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Miles Dewey Davis III was born on May 26, 1926, to an affluent African-American family in Alton, Illinois. His father, Miles Dewey Davis, Jr., was a dentist. In 1927, the family moved to East St. Louis, Illinois. They also owned a substantial ranch near Pine Bluff, Arkansas, where Davis‘ father and grandfather were from. It was both in East St. Louis and near Pine Bluff that young Davis developed his earliest appreciation for music listening to the gospel music of the black church.
Davis‘ mother, Cleota Mae Davis (née Henry), wanted her son to learn the piano; she was a capable blues pianist but did not tell Miles. His musical studies began at 13, when his father gave him a trumpet and arranged lessons with local musician Elwood Buchanan. Davis later suggested that his father’s instrument choice was made largely to irk his wife, who disliked the trumpet’s sound. Against the fashion of the time, Buchanan stressed the importance of playing without vibrato; he was reported to have slapped Davis’ knuckles every time he started using heavy vibrato. Davis would carry his clear signature tone throughout his career. He once remarked on its importance to him, saying, “I prefer a round sound with no attitude in it, like a round voice with not too much tremolo and not too much bass. Just right in the middle. If I can’t get that sound I can’t play anything.” Clark Terry was another important early influence.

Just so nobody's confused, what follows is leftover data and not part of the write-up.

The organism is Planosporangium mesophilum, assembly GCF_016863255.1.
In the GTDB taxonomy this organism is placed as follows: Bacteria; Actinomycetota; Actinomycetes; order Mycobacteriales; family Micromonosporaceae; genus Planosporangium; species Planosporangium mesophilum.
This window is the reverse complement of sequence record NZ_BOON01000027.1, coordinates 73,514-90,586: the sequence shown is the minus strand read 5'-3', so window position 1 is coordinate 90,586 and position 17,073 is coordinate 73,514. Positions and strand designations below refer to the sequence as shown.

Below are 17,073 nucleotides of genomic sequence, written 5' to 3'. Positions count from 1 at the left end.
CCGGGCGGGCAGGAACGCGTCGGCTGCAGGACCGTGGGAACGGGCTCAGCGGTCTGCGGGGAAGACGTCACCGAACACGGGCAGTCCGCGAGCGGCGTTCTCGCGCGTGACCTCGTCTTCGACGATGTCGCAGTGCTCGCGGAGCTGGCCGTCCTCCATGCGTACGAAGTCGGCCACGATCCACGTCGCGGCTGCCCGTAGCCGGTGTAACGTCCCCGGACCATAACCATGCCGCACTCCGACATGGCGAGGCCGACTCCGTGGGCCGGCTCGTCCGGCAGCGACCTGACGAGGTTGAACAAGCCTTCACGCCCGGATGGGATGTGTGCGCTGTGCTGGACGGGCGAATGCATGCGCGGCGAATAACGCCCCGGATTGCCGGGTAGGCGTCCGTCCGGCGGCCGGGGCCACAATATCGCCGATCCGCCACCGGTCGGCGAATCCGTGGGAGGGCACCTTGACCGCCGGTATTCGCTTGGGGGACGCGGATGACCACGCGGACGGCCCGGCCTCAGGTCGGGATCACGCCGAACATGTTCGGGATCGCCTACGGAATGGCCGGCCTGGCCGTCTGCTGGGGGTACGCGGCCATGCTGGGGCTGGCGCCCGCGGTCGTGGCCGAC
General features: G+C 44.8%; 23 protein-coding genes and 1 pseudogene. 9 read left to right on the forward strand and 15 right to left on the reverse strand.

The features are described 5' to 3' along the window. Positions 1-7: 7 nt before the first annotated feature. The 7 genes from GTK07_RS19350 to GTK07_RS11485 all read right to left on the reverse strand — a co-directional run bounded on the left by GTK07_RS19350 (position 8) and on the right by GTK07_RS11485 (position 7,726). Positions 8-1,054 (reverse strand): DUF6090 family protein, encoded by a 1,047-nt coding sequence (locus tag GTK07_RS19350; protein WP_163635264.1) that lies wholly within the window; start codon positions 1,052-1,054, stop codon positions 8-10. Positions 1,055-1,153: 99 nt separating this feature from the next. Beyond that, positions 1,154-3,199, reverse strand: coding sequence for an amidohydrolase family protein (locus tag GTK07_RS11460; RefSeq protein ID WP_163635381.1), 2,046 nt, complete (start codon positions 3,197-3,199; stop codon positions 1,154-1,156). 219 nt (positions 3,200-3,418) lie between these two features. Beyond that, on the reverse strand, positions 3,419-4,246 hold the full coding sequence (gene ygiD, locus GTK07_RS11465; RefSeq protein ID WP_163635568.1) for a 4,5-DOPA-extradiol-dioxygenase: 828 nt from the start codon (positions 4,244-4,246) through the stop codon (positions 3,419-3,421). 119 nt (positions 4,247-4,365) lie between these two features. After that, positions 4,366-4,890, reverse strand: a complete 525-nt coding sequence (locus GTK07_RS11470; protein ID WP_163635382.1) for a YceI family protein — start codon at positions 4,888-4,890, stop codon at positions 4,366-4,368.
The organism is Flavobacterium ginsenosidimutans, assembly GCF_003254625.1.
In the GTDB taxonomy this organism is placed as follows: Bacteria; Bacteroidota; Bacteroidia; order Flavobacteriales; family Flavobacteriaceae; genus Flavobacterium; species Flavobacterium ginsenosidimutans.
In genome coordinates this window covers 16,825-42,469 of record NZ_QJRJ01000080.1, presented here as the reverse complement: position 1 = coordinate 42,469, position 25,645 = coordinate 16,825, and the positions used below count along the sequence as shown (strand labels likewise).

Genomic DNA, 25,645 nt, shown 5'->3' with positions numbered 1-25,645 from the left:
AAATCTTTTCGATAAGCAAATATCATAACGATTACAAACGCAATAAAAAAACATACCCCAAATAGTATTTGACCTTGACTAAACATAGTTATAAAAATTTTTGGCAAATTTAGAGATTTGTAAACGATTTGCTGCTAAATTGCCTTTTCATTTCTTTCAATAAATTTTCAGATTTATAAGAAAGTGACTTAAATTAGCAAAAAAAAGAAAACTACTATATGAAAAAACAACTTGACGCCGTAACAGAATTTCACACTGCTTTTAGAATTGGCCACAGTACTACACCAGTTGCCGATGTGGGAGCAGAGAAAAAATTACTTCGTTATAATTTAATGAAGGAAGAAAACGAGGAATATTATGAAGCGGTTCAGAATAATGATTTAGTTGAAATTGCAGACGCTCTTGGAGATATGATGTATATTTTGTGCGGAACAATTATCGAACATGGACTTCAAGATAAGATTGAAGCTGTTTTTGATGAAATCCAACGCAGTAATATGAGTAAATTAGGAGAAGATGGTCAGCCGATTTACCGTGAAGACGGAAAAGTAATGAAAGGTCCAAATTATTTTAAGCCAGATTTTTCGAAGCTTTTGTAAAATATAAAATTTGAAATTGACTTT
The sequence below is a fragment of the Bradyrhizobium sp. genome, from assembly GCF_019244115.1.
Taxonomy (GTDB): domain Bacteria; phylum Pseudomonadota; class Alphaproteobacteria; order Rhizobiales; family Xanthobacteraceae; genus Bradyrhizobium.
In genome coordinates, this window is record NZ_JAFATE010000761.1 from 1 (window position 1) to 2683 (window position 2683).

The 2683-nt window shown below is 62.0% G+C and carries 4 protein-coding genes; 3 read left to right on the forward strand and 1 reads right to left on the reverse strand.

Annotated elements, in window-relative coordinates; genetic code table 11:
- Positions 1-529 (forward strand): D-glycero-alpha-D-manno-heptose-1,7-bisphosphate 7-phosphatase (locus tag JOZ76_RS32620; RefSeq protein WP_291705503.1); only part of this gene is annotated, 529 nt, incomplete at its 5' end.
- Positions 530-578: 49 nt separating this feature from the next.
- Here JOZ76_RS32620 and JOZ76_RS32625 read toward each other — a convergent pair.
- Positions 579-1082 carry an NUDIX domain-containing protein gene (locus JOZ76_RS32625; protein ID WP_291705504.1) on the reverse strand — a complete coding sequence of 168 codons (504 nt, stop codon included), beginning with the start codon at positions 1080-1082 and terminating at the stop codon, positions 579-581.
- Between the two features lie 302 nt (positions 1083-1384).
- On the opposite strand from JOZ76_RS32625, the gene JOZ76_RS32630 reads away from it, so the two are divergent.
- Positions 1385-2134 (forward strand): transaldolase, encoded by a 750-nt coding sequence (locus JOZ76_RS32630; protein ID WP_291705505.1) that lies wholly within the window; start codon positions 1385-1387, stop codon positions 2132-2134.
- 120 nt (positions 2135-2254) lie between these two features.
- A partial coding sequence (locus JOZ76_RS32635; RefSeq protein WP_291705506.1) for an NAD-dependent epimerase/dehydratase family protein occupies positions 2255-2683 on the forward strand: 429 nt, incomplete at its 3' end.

By age 16, Davis was a member of the music society and, when not at school, playing professionally first at the local Elks Club. At 17, he spent a year playing in Eddie Randle’s band, the Blue Devils. During this time, Sonny Stitt tried to persuade him to join the Tiny Bradshaw band, then passing through town, but Davis’ mother insisted that he finish his final year of high school. He graduated from East St. Louis Lincoln High School in 1944.
He is among the most influential and acclaimed figures in the history of jazz and 20th century music which he kicked in gear when Davis became one of the cadre of musicians who held nightly jam sessions at two of Harlem’s nightclubs, Minton’s Playhouse and Monroe’s.
With his ever-changing directions in music, Davis was at the forefront of a number of major stylistic developments in jazz over his five-decade career
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